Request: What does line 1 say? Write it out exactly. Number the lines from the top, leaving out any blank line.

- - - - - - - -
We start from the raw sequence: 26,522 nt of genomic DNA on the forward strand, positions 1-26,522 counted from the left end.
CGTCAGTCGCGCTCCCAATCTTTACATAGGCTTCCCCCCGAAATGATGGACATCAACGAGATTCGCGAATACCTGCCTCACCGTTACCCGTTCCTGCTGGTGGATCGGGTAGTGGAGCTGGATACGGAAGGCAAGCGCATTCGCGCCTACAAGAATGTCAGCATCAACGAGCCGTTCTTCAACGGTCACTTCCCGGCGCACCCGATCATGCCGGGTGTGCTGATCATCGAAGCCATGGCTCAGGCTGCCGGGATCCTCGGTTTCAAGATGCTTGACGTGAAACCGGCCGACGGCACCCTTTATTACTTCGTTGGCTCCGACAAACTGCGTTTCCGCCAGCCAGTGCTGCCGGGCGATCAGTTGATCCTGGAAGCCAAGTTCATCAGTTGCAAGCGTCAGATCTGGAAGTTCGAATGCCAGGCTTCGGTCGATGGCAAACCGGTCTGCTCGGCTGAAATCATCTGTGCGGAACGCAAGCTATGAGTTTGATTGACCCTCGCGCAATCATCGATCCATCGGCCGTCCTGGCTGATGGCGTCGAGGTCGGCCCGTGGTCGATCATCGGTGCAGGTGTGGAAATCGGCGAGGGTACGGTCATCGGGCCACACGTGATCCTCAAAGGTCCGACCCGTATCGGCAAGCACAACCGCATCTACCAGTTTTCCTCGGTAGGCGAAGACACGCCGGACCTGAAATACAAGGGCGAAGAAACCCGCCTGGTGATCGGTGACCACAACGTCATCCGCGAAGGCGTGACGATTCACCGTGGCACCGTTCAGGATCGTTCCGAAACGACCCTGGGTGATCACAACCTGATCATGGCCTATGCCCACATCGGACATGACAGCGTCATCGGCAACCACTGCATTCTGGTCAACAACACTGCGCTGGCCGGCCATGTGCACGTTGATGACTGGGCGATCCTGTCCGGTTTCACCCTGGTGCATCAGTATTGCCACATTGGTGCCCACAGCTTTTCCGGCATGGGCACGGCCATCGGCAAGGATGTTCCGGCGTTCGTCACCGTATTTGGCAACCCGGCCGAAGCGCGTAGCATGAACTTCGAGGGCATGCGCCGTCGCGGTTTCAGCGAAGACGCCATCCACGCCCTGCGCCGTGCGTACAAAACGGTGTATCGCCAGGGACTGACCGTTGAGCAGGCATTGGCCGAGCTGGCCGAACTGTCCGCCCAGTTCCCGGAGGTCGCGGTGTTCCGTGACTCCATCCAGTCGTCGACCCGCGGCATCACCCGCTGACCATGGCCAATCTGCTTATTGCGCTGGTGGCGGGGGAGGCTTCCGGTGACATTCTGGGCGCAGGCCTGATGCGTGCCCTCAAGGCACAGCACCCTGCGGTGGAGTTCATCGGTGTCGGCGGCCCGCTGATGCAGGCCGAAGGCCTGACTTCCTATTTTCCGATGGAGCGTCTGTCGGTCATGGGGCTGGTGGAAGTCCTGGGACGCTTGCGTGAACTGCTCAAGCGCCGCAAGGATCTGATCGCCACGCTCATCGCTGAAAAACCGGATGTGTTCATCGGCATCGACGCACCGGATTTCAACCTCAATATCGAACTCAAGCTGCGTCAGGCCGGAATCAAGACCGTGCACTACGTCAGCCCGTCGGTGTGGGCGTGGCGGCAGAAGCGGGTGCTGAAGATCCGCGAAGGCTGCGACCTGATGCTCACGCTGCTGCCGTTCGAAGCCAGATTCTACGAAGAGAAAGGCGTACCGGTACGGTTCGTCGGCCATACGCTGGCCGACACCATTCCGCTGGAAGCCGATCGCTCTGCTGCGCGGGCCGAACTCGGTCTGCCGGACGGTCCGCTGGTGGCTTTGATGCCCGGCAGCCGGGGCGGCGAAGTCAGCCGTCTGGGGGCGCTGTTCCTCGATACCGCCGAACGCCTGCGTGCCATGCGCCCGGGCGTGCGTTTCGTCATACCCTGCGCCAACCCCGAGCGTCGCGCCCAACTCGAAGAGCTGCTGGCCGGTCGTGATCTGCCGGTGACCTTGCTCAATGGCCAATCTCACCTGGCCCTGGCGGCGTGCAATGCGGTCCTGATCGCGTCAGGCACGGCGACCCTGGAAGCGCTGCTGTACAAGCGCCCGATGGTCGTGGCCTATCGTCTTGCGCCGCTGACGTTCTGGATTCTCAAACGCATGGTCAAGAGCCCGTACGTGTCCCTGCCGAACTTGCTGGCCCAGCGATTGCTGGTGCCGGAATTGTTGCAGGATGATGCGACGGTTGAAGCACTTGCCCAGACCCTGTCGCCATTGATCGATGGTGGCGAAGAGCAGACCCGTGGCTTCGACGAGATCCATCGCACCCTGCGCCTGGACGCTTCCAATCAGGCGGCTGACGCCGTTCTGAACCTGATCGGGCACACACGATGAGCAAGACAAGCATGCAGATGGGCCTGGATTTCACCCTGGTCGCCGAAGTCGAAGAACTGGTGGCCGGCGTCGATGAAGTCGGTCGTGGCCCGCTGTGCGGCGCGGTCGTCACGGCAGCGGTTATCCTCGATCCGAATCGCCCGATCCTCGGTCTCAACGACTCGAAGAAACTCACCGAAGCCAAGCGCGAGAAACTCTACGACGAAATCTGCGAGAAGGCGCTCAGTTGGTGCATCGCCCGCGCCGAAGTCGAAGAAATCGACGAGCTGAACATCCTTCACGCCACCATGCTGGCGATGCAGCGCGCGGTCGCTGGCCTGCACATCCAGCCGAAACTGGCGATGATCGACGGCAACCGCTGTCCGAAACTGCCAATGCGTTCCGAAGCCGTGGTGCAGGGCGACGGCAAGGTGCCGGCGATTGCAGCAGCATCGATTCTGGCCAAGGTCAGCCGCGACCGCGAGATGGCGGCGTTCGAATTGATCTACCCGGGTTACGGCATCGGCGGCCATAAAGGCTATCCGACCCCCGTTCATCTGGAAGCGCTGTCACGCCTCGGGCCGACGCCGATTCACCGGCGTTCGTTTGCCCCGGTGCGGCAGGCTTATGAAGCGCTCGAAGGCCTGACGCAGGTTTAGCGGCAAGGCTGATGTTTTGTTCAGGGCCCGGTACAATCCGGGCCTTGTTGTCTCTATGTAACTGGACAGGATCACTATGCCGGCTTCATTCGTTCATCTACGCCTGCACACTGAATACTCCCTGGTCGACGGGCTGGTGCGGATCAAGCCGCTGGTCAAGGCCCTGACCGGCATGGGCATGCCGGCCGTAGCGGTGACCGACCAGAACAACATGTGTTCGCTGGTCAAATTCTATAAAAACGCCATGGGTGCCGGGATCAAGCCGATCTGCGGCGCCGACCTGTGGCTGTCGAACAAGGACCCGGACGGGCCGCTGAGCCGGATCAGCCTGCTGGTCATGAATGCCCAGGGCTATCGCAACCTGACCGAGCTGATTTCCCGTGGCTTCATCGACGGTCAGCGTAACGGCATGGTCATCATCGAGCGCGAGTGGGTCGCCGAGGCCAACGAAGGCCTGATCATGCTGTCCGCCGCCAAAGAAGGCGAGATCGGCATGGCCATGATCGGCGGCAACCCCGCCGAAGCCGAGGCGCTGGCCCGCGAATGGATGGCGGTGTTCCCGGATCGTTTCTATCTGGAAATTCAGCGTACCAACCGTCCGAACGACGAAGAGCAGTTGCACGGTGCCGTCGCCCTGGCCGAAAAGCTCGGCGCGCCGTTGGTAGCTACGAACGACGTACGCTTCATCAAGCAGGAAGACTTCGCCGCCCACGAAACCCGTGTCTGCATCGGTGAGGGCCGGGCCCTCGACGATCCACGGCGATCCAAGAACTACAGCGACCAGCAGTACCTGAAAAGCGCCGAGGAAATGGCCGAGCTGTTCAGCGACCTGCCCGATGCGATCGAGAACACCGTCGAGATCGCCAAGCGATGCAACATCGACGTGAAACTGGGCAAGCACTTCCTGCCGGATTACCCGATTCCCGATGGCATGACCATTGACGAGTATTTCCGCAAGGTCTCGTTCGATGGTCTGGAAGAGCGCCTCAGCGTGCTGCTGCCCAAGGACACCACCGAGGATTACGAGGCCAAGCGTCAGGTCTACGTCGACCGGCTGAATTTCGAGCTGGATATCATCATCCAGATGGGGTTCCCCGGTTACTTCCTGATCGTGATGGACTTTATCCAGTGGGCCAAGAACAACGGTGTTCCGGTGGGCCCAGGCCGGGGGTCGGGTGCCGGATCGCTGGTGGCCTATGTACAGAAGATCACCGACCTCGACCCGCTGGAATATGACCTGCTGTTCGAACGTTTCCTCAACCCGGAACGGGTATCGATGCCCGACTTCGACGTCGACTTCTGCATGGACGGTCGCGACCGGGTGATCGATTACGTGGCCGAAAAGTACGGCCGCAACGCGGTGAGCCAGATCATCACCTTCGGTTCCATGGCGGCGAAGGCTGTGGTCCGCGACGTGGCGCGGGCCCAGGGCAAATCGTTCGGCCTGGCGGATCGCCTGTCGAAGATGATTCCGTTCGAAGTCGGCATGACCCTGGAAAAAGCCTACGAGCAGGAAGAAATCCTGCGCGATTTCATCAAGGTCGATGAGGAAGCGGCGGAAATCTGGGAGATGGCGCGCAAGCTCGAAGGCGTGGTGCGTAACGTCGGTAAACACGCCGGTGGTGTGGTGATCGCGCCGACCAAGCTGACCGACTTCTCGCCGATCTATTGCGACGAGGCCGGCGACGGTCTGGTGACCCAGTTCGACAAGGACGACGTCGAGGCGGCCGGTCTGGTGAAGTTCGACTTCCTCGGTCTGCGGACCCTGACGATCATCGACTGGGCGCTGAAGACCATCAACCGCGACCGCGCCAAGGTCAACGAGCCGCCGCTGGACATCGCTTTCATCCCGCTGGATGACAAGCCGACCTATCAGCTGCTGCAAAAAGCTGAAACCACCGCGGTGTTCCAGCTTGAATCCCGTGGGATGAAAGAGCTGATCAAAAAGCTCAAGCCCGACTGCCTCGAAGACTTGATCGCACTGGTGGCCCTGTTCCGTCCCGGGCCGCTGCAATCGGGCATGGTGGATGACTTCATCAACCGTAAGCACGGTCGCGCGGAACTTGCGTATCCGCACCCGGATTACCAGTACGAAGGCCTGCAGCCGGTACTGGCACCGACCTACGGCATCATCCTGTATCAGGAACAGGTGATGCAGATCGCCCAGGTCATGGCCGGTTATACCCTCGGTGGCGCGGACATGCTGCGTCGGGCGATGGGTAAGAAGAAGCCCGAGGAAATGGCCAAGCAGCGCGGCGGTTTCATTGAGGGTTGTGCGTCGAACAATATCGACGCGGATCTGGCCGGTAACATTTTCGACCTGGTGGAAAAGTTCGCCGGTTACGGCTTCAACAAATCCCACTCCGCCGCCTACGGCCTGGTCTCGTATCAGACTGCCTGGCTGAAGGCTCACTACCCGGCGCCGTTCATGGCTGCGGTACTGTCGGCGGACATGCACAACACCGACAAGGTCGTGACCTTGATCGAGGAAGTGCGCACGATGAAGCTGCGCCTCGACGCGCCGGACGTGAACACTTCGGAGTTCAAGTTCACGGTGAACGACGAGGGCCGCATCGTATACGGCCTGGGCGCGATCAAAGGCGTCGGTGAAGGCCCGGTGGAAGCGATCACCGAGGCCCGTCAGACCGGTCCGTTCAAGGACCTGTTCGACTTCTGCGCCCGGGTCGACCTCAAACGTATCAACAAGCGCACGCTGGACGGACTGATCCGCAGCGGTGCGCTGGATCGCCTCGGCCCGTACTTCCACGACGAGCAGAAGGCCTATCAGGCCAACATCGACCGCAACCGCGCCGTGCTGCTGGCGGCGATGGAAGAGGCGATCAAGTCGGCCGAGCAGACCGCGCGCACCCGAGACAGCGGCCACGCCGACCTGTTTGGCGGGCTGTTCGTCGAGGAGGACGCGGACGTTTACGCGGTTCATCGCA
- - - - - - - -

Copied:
We start from the raw sequence: 26,522 nt of genomic DNA on the forward strand, positions 1-26,522 counted from the left end.